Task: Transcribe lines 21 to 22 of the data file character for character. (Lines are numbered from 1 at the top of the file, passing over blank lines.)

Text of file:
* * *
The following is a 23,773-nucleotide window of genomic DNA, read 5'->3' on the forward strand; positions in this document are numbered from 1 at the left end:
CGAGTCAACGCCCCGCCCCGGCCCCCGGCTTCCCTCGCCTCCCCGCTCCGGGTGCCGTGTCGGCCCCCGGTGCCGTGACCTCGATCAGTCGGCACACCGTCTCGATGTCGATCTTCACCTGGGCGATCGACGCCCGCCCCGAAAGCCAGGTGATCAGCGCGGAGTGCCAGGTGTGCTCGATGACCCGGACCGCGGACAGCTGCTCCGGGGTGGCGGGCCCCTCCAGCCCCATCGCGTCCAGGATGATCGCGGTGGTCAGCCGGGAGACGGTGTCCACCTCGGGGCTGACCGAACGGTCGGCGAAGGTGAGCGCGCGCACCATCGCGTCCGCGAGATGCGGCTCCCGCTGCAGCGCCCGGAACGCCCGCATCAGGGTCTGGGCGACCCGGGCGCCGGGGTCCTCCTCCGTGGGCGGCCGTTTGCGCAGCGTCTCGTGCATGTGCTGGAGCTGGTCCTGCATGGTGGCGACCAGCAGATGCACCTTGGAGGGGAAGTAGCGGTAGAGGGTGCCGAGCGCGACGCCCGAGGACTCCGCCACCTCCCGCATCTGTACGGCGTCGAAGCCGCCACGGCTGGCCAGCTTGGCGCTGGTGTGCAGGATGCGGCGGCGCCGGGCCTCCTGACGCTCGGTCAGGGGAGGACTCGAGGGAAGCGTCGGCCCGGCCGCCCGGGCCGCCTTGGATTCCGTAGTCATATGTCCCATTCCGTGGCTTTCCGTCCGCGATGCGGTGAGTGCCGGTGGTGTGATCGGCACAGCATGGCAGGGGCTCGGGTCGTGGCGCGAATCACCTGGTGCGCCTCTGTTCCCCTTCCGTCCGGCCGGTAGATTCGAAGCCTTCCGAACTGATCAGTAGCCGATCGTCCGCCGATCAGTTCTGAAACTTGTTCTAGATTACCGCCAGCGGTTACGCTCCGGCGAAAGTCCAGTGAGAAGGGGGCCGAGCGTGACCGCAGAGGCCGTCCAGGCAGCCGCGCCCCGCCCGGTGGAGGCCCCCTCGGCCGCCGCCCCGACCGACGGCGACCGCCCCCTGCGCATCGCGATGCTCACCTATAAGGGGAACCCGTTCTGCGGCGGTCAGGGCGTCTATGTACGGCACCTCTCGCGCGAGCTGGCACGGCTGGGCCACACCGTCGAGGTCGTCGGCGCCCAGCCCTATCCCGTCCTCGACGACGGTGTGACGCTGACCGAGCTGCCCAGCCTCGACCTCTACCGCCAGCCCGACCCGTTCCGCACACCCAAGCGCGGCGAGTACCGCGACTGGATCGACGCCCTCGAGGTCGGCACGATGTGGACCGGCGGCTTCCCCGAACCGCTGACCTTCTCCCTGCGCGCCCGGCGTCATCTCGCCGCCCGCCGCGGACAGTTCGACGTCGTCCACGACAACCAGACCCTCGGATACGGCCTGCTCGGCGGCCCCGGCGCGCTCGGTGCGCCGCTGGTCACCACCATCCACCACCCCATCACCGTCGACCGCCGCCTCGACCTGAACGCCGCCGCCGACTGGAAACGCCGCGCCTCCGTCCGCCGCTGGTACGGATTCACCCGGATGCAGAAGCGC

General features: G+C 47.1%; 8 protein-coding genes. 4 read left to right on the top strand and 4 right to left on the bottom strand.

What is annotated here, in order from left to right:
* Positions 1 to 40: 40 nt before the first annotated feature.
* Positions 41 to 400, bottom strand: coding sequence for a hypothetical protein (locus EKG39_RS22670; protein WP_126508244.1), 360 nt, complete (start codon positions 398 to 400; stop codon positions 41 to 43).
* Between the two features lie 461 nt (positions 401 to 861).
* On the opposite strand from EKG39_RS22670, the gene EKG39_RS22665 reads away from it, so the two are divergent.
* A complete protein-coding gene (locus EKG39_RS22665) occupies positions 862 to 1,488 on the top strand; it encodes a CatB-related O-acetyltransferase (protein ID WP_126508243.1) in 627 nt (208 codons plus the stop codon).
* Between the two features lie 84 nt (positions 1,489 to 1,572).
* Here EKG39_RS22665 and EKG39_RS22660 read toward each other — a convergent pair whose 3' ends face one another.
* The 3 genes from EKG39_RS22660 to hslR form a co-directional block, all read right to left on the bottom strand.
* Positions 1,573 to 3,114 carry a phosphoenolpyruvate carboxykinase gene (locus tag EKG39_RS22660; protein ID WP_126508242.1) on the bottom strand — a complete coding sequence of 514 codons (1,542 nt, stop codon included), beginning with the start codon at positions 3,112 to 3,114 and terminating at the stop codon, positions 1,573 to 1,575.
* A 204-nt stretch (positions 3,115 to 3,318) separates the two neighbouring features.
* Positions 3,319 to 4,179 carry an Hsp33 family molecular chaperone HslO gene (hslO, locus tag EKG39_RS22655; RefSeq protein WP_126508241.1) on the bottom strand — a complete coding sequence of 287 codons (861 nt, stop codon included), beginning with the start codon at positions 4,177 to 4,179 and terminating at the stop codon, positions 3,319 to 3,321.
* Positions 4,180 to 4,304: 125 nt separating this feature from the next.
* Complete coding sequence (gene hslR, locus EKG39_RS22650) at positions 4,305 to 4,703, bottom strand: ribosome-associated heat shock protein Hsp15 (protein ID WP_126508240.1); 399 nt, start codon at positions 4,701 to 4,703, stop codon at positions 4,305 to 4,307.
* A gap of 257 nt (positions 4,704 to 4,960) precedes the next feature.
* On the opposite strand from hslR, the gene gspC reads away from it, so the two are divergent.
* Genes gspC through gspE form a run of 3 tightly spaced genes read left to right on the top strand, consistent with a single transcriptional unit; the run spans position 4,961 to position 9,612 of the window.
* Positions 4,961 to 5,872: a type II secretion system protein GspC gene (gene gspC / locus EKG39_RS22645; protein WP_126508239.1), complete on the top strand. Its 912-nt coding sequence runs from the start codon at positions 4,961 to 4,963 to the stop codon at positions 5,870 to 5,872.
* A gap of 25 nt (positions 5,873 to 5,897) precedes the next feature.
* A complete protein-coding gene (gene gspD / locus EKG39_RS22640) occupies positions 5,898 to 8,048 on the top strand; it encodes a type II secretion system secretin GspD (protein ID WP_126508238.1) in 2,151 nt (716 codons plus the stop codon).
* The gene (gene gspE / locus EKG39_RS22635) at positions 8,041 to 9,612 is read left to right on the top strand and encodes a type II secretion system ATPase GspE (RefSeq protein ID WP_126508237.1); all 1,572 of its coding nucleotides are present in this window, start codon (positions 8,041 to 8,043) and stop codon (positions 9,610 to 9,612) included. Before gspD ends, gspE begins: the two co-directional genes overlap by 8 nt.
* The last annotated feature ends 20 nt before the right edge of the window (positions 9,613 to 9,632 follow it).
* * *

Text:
* Positions 4,961 to 5,872: a type II secretion system protein GspC gene (gene gspC / locus EKG39_RS22645; protein WP_126508239.1), complete on the top strand. Its 912-nt coding sequence runs from the start codon at positions 4,961 to 4,963 to the stop codon at positions 5,870 to 5,872.
* A gap of 25 nt (positions 5,873 to 5,897) precedes the next feature.